Thread: Line packs

  1. #1
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    Question Line packs

    I am looking to get a new line pack / web gear system. I was curious as to what other people use, pros and cons. I will be doing a little of everything from engine to line work.

    Thanks,
    RJ

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    I have been using the Ruffian pack most hotshot crews in the nation use them, one of the good things about the packs is that they will custom make the pack for you so if your a bigger or a small guy just let them know.

    More for Engine style work I would have to say the La Rescue pack I have found to be the best.
    But if your working more on a engine crew you never know how long the fire will last so I have seen more slugs *engine guys* going with the Ruffian style just dont pack as much inside of it, and it still lets you carry a **** pump on your back really easy, but yet wont smash your lunch.

    Ruffian's number is 800-607-7772 let them know a hotshot sent you

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    Default line pack help

    Greetings,
    I was faced with the same problem last year you experiencing. Hopefully this information Iím posting will be a great help in your selection. You must identify what things are important to you like: price, comfort, ease in shelter deployment, and quality of materials and construction. I ended up looking at many line packs online and have supplied them below. But my final purchase was the N-350 Wilderness Attack Pack System by Nimrod Pack Systems of Cashmere, Washington.
    Iíve spent two seasons on a 20-person hand crew and last season on an interagency Engine and as an Engine Boss. Iím also a volunteer for my County Sheriffís Office Search and Rescue, which suits my needs for a hasty search as well as a recreation pack.
    This pack is great cause you can carry every thing you need with comfort. And if your working by an engine or a close area you can detach your main pack and still keep your fire shelter and yet have a smaller storage compartment.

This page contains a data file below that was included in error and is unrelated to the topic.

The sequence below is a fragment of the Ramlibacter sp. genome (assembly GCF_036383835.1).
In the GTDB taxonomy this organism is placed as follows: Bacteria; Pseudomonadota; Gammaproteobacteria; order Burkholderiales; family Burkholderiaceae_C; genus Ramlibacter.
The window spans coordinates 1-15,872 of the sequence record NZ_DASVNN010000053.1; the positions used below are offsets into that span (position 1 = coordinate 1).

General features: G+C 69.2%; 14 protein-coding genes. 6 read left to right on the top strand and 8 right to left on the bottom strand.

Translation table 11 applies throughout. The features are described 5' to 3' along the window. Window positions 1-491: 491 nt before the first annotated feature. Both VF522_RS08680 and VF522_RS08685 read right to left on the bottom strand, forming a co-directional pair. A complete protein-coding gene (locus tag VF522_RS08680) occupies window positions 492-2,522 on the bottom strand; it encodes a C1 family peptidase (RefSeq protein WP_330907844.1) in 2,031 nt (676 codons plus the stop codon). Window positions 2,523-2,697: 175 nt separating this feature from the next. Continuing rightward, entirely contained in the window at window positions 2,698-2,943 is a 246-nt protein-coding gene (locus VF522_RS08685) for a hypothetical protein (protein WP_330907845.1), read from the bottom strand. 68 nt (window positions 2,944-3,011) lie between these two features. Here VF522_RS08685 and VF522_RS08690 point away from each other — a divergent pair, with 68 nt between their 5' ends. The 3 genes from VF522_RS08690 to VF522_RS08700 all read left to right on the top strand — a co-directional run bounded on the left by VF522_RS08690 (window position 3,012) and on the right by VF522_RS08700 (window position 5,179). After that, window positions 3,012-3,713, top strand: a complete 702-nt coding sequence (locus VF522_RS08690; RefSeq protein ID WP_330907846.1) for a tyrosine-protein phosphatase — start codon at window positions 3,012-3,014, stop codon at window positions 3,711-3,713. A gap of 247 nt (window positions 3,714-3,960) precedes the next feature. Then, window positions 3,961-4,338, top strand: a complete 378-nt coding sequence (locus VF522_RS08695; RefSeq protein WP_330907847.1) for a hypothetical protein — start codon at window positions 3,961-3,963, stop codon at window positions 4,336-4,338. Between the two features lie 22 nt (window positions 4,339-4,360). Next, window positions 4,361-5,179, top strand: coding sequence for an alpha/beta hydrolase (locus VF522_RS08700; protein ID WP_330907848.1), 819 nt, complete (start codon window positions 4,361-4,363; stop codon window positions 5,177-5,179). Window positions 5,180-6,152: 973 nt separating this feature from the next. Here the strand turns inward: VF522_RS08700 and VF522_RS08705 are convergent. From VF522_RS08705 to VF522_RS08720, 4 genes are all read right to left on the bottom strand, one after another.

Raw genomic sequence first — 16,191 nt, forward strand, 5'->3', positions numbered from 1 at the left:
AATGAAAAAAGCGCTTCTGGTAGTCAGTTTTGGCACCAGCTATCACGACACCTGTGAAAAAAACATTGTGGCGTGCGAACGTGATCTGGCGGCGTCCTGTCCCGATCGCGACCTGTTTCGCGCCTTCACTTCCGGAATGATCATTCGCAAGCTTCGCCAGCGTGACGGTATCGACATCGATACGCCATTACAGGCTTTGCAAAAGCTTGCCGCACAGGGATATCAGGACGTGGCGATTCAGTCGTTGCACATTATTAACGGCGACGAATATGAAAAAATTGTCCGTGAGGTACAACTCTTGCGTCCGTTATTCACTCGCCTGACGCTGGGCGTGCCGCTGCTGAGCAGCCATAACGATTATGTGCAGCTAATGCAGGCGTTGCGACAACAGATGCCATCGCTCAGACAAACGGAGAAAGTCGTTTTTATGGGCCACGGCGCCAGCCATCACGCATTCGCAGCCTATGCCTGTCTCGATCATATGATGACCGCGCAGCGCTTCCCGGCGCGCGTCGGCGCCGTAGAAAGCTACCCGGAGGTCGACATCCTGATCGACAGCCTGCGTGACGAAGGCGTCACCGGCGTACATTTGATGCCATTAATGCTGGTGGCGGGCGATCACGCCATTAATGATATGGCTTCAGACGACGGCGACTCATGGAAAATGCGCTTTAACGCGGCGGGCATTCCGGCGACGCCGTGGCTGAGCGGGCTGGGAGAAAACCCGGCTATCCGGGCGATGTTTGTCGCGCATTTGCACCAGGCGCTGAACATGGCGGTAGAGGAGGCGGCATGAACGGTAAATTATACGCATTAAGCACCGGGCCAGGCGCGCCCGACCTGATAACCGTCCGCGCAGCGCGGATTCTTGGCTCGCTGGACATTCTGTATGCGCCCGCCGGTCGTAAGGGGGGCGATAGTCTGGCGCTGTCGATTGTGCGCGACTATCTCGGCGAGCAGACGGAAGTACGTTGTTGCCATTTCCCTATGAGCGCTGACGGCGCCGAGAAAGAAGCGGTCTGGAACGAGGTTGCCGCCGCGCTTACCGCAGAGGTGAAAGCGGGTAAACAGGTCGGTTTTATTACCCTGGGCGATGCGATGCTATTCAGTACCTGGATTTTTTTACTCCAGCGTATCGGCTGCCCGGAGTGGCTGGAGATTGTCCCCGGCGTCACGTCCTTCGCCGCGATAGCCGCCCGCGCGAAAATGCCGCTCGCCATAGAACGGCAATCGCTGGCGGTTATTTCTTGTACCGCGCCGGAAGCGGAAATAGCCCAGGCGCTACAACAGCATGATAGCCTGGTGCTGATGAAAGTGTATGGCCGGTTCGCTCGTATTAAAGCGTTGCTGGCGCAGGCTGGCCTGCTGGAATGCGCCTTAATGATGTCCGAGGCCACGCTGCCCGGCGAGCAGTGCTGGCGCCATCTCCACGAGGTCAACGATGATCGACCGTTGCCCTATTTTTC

It takes under a minute to attach/detach the main compartment to the pack. Also the pack has plenty of zipping pockets and several internal pockets to keep things organized. Customer Service with Nimrod has been great. I ended up talking with La Grande IHC Superintendent this summer. He was quite interested with my pack and asked if I could come to his crew so they could look at it after shift one night. They had an older model from nimrod that needed to be replaced. I know of other crews that use them and are pleased with them as well.
    Thielsen was another pack that I looked at as well. They are similar to the Nimrod, good construction, my old crew Superintendent and saw boss had them. The new ones are also detachable and can carry quite a load.
    Eagle Gear is not a bad choice also. They can carry quite a load with these. My old crew pack was the same design.
    The pack shack through Mittenmountain.com is decent economy packs quite popular for that reason.
    Sierra seem to have a decent design but not familiar with them.
    The Nimrod web site has some good tips for choosing a pack.

    Hopefully these web sites will be helpful in your search for a pack.